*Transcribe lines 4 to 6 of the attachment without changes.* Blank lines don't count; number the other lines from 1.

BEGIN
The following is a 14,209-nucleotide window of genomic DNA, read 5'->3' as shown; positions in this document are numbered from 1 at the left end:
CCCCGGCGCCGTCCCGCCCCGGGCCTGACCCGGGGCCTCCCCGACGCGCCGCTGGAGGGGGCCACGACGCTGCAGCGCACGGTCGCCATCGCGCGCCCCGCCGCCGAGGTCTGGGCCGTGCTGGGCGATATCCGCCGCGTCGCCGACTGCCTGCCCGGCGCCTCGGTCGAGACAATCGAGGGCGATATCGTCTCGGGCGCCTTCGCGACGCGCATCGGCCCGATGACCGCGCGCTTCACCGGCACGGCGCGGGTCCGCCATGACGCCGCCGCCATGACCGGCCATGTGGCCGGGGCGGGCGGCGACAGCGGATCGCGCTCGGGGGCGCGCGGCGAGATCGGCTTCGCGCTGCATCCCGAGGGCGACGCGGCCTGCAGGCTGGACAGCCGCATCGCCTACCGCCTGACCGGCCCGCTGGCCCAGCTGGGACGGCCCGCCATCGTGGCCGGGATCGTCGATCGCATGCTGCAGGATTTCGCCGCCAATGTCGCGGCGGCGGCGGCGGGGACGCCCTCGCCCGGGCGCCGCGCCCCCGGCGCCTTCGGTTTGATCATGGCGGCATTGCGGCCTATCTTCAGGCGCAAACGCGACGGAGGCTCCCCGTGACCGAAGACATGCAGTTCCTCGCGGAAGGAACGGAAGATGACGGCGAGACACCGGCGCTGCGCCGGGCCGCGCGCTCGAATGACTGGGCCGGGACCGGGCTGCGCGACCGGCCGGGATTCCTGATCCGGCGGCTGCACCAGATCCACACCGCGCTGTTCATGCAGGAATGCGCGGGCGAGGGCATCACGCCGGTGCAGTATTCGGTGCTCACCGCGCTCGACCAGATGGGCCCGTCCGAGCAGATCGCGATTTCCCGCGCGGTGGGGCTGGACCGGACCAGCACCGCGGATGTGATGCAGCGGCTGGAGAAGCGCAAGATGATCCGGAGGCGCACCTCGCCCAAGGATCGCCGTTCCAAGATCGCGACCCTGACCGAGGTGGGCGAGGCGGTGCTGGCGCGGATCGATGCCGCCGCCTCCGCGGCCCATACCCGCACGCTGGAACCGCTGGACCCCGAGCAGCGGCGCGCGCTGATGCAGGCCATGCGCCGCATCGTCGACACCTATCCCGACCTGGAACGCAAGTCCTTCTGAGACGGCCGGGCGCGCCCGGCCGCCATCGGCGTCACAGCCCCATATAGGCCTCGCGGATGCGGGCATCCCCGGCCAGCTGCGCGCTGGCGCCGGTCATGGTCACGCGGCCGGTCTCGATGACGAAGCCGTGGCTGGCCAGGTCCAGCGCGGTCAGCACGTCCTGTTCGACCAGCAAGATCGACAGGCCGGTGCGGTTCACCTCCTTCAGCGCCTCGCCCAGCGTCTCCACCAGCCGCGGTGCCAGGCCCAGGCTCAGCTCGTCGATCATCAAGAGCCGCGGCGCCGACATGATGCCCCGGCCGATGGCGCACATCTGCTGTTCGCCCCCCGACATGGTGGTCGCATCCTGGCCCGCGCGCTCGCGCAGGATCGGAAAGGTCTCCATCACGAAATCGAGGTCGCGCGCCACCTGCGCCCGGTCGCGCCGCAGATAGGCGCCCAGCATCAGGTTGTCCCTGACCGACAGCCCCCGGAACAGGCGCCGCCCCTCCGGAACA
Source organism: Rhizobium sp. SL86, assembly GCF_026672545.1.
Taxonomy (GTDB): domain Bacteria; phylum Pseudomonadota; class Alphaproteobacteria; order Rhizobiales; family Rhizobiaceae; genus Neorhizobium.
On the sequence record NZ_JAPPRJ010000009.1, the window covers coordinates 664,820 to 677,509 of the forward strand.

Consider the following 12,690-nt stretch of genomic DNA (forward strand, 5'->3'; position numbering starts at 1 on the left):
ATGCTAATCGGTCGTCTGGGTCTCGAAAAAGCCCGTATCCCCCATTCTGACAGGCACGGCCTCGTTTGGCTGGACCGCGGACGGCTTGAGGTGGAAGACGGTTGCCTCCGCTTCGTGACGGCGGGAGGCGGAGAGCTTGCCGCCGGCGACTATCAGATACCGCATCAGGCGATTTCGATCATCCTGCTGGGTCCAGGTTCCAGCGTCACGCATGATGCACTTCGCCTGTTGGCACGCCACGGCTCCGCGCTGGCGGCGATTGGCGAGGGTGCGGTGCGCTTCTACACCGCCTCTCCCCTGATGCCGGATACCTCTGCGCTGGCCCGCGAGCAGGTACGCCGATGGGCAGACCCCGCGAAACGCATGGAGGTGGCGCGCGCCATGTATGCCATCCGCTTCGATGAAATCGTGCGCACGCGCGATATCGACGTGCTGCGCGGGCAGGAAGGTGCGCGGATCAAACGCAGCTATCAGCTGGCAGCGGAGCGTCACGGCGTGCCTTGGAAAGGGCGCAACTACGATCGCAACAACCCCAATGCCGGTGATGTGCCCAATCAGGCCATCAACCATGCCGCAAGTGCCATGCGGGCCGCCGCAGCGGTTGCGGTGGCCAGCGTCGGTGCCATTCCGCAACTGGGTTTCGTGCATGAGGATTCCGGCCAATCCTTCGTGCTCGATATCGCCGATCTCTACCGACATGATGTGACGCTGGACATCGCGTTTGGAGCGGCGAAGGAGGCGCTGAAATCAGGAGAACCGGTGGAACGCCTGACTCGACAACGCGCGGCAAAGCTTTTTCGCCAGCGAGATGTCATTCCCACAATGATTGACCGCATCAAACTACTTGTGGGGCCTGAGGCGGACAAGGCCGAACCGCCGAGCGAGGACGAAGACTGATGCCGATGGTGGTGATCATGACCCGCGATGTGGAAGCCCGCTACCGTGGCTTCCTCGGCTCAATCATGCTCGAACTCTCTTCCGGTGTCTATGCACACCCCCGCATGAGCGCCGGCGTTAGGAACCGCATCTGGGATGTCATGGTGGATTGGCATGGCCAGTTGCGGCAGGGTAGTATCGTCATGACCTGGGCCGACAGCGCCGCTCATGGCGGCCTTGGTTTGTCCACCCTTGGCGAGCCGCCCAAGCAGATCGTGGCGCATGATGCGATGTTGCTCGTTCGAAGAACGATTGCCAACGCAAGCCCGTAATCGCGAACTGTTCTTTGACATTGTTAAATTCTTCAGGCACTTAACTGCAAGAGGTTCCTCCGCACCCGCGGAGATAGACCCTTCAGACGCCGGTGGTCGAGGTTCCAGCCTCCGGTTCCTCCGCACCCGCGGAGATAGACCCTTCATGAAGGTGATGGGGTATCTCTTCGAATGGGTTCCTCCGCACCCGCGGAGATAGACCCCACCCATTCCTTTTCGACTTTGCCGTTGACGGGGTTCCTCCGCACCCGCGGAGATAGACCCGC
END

Taxonomy (GTDB): domain Bacteria; phylum Pseudomonadota; class Alphaproteobacteria; order Rhizobiales; family Rhizobiaceae; genus Neorhizobium.
On the sequence record NZ_JAPPRJ010000009.1, the window covers coordinates 664,820 to 677,509 of the forward strand.

Consider the following 12,690-nt stretch of genomic DNA (forward strand, 5'->3'; position numbering starts at 1 on the left):